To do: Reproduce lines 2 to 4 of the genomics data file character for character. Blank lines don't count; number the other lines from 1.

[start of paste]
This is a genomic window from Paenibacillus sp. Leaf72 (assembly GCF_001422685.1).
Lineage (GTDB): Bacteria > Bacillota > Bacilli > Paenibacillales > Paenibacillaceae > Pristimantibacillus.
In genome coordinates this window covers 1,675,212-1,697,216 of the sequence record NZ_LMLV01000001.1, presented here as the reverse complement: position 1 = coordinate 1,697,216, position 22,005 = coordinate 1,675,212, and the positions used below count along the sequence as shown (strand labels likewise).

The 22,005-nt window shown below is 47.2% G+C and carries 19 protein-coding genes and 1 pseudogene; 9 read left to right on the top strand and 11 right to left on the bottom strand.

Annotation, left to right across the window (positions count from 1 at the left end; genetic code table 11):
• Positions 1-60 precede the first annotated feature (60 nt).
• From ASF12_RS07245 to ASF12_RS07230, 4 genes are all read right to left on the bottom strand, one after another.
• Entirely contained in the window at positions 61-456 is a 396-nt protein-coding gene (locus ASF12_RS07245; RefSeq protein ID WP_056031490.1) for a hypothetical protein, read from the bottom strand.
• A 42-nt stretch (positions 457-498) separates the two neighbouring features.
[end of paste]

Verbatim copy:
Lineage (GTDB): Bacteria > Bacillota > Bacilli > Paenibacillales > Paenibacillaceae > Pristimantibacillus.
In genome coordinates this window covers 1,675,212-1,697,216 of the sequence record NZ_LMLV01000001.1, presented here as the reverse complement: position 1 = coordinate 1,697,216, position 22,005 = coordinate 1,675,212, and the positions used below count along the sequence as shown (strand labels likewise).

The 22,005-nt window shown below is 47.2% G+C and carries 19 protein-coding genes and 1 pseudogene; 9 read left to right on the top strand and 11 right to left on the bottom strand.